"The City has already progressively lowered pressure in the system over the course of the past year, but is from this month intensifying this programme to ensure that preservation targets are met."Many residents can expect a rationing of water and water outages during peak times, mainly the mornings and evenings.
"The City’s reticulation network is divided into supply zones, and water into all supply zones will be rationed through the use of pressure-reducing valves,"explains Limberg.This phase doesn't limit the availability of water completely, but rather aims at reducing the consumption. Limberg has advised residents to make alternative arrangements in case of a water outage. Citizens are advised to make a 5 litre bottle of water available at all times for personal consumption.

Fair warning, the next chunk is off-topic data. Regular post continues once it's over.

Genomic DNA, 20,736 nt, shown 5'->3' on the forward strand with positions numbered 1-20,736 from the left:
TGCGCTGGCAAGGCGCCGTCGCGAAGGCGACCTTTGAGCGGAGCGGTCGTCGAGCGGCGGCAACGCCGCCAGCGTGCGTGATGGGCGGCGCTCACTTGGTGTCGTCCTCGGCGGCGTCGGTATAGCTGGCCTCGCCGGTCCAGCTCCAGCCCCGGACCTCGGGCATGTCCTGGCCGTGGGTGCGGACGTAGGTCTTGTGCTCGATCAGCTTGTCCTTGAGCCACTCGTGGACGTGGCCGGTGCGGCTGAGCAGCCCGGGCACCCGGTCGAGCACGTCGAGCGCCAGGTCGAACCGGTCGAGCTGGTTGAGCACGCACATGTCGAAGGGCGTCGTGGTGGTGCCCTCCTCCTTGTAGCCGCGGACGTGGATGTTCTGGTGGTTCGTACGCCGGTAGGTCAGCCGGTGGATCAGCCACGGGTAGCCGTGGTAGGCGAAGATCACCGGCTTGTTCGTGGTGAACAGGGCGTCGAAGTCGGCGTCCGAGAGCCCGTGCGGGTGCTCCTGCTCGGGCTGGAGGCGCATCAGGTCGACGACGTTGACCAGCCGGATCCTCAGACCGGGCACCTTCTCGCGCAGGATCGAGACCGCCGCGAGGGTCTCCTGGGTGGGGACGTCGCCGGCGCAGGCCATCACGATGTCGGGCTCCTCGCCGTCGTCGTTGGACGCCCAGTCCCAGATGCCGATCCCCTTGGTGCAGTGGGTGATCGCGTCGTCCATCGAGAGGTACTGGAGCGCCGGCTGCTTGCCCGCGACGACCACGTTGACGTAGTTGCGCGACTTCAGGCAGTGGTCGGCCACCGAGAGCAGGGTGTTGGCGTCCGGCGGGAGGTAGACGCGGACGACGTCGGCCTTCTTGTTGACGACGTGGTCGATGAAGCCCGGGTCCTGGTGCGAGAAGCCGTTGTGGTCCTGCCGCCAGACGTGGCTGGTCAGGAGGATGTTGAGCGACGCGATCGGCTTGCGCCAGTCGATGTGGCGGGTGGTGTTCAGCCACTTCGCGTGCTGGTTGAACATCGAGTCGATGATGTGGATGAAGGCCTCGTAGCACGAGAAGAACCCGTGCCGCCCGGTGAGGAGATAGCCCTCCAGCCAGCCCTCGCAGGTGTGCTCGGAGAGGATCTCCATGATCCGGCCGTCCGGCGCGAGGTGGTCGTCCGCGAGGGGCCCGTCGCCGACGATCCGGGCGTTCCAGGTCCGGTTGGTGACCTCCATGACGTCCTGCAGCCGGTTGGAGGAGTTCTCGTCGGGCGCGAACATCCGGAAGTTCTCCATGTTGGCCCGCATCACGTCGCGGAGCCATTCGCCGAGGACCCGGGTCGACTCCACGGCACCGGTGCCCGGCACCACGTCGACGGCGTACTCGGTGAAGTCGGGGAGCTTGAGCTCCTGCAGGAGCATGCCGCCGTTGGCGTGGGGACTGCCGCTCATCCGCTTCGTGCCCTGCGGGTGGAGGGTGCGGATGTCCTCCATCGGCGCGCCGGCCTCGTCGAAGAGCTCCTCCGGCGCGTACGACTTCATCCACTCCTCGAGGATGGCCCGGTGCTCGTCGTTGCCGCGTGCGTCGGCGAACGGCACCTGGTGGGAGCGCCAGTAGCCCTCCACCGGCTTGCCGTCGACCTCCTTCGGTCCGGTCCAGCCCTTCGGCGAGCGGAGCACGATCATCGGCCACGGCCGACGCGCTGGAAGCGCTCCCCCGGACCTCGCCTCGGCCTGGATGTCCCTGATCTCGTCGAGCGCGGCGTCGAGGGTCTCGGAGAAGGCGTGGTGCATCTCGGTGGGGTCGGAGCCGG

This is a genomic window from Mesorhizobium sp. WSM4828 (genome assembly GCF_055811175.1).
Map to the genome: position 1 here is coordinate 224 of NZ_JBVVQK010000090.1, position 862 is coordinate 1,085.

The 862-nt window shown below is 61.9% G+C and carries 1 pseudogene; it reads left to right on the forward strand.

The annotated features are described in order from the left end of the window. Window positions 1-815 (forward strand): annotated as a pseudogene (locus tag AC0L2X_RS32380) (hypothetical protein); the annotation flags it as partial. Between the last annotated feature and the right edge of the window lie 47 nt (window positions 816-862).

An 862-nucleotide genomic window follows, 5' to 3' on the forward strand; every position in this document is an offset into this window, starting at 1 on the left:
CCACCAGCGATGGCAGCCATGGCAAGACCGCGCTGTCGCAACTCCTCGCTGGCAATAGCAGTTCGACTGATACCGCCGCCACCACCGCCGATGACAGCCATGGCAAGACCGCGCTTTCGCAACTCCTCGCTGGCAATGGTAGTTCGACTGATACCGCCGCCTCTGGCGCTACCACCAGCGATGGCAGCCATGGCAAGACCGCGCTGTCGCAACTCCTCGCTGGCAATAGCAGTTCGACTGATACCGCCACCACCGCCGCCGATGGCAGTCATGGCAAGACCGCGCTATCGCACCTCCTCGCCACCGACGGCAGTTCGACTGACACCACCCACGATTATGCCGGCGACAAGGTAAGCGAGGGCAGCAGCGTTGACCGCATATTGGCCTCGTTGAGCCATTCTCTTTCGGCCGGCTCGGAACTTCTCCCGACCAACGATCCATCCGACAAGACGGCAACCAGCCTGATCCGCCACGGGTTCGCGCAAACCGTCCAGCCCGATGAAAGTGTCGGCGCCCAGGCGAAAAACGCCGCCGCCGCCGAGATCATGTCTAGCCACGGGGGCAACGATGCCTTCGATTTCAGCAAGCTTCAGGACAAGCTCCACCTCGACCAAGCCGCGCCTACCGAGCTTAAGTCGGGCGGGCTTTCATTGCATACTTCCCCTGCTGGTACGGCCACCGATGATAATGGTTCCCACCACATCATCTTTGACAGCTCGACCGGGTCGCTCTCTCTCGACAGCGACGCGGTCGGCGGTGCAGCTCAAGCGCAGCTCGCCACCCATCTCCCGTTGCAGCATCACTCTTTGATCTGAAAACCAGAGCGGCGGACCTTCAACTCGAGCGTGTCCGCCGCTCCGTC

"The City of Cape Town cannot speak for other municipalities, however this practice is permitted in terms of Section 36 the City of Cape Town’s Water By-law," adds Limberg.This by-law provides the right for any municipal authority to take action if there is a water scarcity in their region.
"These residents(with high water consumption) will first be warned that they have been identified as a high user and given a chance to self-correct. Failing this, a water management device will be installed."The City has made a plan for the poorer communities as well as other institutions, such as hospitals.
"Special efforts made to preserve supply to critical services such as clinics and hospitals. Lower pressure in the system will result in short-term outages which will particularly affect higher-lying areas."Day Zero is becoming a reality. For a full outline of the CWSDP, click here.